Neural System Development
© Dr Mark Hill (2011)
The early developing brain and spinal cord (dorsal view)
Neural development is one of the earliest systems to begin and the last to be completed after birth. This development generates the most complex structure within the embryo and the long
time period of development means in utero insult during pregnancy may have consequences to development of the nervous system.
The early central nervous system begins as a simple neural plate that folds to form a groove then tube, open initially at each end. Failure of
these opening to close contributes a major class of neural abnormalities (neural tube defects).
Sonic Hedgehog expression (white) in both the notocord (pale circular) and neural tube floorplate (bright triangle).
(Image- Lance Davidson)
Within the neural tube stem cells generate the 2 major classes of cells that make the majority of the nervous system : neurons and glia. Both these classes of cells differentiate
into many different types generated with highly specialized functions and shapes. This section covers the establishment of neural populations, the inductive
influences of surrounding tissues and the sequential generation of neurons establishing the layered structure seen in the brain and spinal cord.
Neural development beginnings quite early, therefore also look at notes covering Week 3- neural tube and Week 4-early nervous system.
Development the neural crest and sensory systems (hearing/vision/smell) are only briefly introduced in these notes and are covered in detail in another notes sections.
(More? Neural Crest Notes | Senses Notes)
Page Links: Introduction | Some Recent Findings | Reading | Computer Activities |
Podcasts | Objectives | Learning activities | Development Overview |
Human Neuralation - Early Stages | Late Neural Development | Gliogenesis and Myelination |
Postnatal Neural |
References | Glossary | Terms
Stage 13/14 |
Stage 22 |
Stage 22 Brain |
Stage 22 Spinal Cord |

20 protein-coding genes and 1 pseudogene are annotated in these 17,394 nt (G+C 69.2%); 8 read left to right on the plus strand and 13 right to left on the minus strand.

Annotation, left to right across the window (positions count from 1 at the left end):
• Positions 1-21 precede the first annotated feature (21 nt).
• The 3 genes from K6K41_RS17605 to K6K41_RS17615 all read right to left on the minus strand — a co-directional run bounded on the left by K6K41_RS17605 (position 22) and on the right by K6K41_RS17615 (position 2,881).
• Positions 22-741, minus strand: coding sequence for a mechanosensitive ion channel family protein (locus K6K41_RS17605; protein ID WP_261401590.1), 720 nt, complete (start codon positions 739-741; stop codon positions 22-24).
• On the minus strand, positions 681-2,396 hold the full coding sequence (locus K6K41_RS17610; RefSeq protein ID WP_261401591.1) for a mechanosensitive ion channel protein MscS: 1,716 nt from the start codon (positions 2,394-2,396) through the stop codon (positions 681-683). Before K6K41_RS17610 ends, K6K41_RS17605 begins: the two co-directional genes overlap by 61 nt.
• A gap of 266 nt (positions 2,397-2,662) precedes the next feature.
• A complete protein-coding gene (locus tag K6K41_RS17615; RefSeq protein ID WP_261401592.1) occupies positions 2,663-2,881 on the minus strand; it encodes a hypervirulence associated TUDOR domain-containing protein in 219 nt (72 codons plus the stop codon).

Ventricular System |
Cerebrospinal Fluid |
Week 10 |
Postnatal Neural |
Postnatal Neural Assessment
| Folic Acid and Neural Tube Defects |
Iodine Deficiency |
Endocrine Development - Thyroid |
Fetal Alcohol Syndrome |
Heavy Metals - Lead |
Some Recent Findings
Tawk M, Araya C, Lyons DA, Reugels AM, Girdler GC, Bayley PR, Hyde DR, Tada M, Clarke JD.
A mirror-symmetric cell division that orchestrates neuroepithelial morphogenesis.
Nature. 2007 Mar 28; [Epub ahead of print]
"Pard3 is localized to the cleavage furrow of dividing neural progenitors, and then mirror-symmetrically inherited by the two daughter cells.
This allows the daughter cells to integrate into opposite sides of the developing neural tube. Furthermore, these mirror-symmetric divisions have powerful morphogenetic influence:
when forced to occur in ectopic locations during neurulation, they orchestrate the development of mirror-image pattern formation and the consequent generation of ectopic neural tubes."
Neural Stem Cell Differentiation Goetz AK, Scheffler B, Chen HX, Wang S, Suslov O, Xiang H, Brustle O, Roper SN, Steindler DA.
Temporally restricted substrate interactions direct fate and specification of neural precursors derived from embryonic stem cells.
Proc Natl Acad Sci U S A. 2006 Jul 10; PNAS Link | Stem Cell Notes
"Upon evaluating distinct growth-permissive substrates in an embryonic stem cell–neurogenesis assay, we found that laminin, fibronectin, and gelatin instruct neural fate and alter the
functional specification of neurons when applied at distinct stages of development."
- Human Embryology (2nd ed.) Larson Ch5 p107-125
- The Developing Human: Clinically Oriented Embryology (6th ed.) Moore and Persaud Ch18 p451-489
- Essentials of Human Embryology Larson Ch5 p69-79
- Before We Are Born (5th ed.) Moore and Persaud Ch19 p423-458
- Human Embryology, Fitzgerald and Fitzgerald
- History of Science- Brain and Mind, Brain Structure,
Camille Golgi, S. Ramon y Cajal
- Understand the formation of spinal cord
- Understand the formation of the brain; grey
and white matter from the neural tube.
- Understand the role of migration of neurons
during neural development.
- To know the main derivatives of the brain
vesicles and their walls.
- To know how the nervous system is modelled,
cell death etc.
- To understand the contribution of the neural
- Understand the developmental basis of
certain congenital anomalies of the nervous
system, including hydrocephalus, spina bifida,